It would be easier to take Sears’ request seriously if he wasn’t appearing to take offense at the “Asian” part of Caucasian (with the kind of juvenile reference to “cock,” which had frankly never occurred to me), and also if he wasn't regularly complaining about an "anti-white narrative" in the mainstream media and calling me personally an anti-white racist. But I wrote him back to ask what he thought whites should be called, whether he sent his broadside against the term "Caucasian" because of the Tsarnaevs, and whether he considered the Tsarnaevs "white." He answered:

We are far too small an organization to attempt to speak affirmatively about a precise name & label for the diverse white American demographic affinity, we've been working on the anti-Cock-Asian message in that email for a couple of weeks. Purely coincidence...based on an upsurge here and there to smother our diversity and nationality with "Cock-Asian." ...To answer your question: the only people who could say that the brothers Tsarnaev were among the diverse white American people would be the Tsarnaevs.  You don't quite understand that Resisting Defamation is not in the border-drawing, definition-making business...we merely resist the campaign of hate speech that we see coming at us.

Interesting enough. But Sears also included a long exegesis of what it meant that Tamerlan Tsarnaev had the name of the bloody 15th century central Asian-Muslim warlord Tamerlane, which he said was akin "to naming an American child 'Stalin-Mao-Hitler."  Which seemed to indicate he considered the Tsarnaevs more Asian, or maybe "Cock-Asian," than good old-fashioned American white.

We still know comparatively little about the Tsarnaev brothers, but they seem to have more in common with other American mass murderers than with al-Qaida terrorists of any race and ethnicity. No less an expert than former CIA Deputy Director Philip Mudd said on Fox News Sunday that they have more in common with the Columbine killers than with hardened al-Qaida terrorists. Likewise, Columbine expert Dave Cullen compares the “dyad” of apparent mastermind Tamerlan and follower-younger brother Dzhokhar to the Columbine pair of disturbed plot architect Eric Harris and follower Dylan Klebold.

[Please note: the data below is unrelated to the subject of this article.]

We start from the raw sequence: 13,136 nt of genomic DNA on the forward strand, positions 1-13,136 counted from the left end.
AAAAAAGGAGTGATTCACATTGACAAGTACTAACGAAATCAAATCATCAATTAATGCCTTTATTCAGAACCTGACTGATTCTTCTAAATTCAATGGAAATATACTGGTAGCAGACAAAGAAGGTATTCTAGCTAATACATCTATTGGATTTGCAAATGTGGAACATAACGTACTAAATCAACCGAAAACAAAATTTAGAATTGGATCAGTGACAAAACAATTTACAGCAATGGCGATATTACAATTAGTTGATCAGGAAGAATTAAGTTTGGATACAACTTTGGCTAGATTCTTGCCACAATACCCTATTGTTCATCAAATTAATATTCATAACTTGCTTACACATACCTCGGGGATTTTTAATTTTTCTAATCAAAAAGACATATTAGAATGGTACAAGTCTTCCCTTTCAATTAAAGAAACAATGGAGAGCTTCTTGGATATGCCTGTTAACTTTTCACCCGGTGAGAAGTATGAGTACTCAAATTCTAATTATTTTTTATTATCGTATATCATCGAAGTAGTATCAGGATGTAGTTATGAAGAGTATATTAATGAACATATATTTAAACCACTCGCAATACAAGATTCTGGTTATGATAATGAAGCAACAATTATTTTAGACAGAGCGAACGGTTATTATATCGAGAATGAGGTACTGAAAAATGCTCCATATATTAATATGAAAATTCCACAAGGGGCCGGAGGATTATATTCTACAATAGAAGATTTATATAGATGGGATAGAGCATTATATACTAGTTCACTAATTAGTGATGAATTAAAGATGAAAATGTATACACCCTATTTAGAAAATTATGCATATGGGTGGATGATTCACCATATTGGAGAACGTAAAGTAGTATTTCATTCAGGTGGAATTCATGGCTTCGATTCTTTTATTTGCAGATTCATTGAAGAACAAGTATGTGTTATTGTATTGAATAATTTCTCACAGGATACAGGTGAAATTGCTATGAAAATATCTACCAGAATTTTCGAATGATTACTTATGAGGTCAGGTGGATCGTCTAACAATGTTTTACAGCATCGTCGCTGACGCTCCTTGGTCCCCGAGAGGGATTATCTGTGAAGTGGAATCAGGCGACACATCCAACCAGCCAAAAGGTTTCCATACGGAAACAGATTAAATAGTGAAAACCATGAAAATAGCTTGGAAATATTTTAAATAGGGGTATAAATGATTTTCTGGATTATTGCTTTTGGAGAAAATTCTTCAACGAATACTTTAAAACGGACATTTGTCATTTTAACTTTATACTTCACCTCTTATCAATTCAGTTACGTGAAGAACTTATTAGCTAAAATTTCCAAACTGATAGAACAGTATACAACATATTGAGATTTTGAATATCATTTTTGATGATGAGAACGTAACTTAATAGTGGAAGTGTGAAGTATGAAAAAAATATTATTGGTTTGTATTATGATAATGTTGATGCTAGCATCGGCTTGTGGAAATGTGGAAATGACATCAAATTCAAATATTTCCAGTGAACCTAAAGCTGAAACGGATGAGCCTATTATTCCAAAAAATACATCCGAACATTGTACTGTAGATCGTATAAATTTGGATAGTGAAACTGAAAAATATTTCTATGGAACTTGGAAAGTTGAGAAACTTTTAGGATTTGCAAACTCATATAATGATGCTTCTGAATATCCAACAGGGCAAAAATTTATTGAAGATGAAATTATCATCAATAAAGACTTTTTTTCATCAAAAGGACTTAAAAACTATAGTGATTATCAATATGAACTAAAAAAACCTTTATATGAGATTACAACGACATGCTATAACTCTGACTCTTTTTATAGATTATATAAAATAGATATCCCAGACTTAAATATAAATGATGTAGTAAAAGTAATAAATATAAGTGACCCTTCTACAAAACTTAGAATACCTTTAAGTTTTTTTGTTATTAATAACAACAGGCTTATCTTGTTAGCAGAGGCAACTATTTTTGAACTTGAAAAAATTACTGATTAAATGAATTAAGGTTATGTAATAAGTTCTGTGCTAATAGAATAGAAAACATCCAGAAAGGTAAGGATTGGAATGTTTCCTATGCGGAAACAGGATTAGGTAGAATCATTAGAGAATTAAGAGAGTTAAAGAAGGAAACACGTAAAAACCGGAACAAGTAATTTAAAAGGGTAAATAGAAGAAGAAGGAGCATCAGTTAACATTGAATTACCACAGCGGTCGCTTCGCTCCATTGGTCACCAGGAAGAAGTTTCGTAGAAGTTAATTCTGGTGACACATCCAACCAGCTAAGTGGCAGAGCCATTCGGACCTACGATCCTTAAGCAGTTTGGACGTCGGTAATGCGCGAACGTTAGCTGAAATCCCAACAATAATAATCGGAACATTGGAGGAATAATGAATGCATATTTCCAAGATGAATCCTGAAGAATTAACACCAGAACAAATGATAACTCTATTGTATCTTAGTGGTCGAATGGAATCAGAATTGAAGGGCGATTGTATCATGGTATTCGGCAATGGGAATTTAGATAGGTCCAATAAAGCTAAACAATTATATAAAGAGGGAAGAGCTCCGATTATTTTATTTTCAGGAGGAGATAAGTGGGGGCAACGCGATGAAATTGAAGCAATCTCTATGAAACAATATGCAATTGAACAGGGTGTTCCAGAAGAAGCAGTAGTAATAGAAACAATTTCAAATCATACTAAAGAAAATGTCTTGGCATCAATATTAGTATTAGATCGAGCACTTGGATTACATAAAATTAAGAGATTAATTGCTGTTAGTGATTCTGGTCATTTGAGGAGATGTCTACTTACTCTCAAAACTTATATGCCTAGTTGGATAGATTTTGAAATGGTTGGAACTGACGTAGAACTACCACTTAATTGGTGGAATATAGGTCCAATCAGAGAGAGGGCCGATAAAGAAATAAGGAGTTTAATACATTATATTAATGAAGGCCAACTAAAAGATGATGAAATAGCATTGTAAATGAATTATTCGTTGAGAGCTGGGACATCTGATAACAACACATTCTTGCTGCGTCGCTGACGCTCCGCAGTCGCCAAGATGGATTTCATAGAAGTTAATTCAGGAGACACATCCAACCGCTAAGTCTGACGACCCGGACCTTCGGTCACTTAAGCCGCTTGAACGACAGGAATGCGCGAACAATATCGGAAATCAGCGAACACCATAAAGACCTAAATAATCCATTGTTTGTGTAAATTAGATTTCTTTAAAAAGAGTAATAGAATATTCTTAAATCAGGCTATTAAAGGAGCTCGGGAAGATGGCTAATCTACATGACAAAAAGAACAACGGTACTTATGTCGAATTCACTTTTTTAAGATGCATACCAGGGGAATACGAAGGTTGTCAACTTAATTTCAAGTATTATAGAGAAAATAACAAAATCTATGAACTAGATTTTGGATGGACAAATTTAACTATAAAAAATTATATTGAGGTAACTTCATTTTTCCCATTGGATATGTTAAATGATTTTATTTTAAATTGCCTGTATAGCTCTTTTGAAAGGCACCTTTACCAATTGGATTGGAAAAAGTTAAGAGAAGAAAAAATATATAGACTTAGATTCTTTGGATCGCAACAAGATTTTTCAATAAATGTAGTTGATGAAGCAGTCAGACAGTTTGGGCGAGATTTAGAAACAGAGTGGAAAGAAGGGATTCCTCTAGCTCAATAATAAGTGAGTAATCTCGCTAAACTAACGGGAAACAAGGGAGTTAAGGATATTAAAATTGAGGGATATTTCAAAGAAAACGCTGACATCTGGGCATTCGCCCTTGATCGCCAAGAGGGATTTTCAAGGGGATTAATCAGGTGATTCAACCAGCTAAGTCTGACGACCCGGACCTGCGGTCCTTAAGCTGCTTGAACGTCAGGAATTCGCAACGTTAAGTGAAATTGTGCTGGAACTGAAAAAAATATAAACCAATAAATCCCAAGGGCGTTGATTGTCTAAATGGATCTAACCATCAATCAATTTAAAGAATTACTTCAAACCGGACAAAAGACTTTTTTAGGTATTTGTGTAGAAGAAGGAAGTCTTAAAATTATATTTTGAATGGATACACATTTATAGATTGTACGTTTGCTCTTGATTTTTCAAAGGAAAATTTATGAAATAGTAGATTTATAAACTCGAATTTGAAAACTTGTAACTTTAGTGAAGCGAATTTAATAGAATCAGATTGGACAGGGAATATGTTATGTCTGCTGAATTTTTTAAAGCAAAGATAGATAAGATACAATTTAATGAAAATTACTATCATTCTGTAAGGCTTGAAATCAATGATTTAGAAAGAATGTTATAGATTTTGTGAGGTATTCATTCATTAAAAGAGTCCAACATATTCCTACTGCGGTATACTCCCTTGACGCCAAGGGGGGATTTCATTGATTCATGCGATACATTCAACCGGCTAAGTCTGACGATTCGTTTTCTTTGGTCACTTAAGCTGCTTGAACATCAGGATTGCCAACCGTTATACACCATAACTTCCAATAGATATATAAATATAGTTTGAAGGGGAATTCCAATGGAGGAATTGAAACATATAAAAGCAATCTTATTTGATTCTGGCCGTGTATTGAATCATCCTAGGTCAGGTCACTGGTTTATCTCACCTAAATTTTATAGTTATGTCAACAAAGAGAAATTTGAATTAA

It also must be noted, while we’re on the subject of profiling, that this is a problem of American males roughly between the ages of 18 and 26: Harris and Klebold were 18; Virginia Tech mass-murderer Seung-Hui Cho was 23; more recently, the Aurora, Colo., theater shooter, James Holmes, is 25; Clackamas, Ore., mall shooter Jason Tyler Roberts is 22; Newtown’s Adam Lanza was 20. We may well learn that radical Islam drew the alienated 26-year-old Tamerlan Tsarnaev toward violence – right now we have no evidence that 19-year-old Dzhokhar had any connection to Islamic militants -- but we should also acknowledge that his alienation is a common trait among American men his age.

Our confusion about whether the Tsarnaevs are “white,” and the right wing’s determination to say they aren’t, just underscores the eternally silly project of racial categorization anyway.  Race is a social construct, mainly used to establish invidious hierarchies and scapegoats. Despite the persistence of racism and white advantage, these lines are beginning to blur in our increasingly mixed, multiracial society – but right-wingers are going to police these lines as long as they can.

The main point of Sirota’s piece – which I wouldn’t have written in quite the same way – was that since white Americans tend to escape scapegoating and profiling when members of their tribe do something bad, a white Boston bomber wouldn’t trigger a destructive new wave of racial profiling, anti-Muslim agitation or generalized xenophobia. Somehow it’s hard for the right, and even for many in the media, to see white abortion-clinic bombers, or even Timothy McVeigh, as every bit as guilty of terrorism as the Tsarnaevs, if not more so.

The determination to define the Tsarnaevs as nonwhite, no matter what the Census Bureau says, as well as label them “enemy combatants” based on no evidence, proves that in many ways, Sirota was absolutely right.

By Joan Walsh

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Al Qaeda Caucasus David Sirota Dzhokhar Tsarneav Editor's Picks Race Tamerlan Tsarnaev White People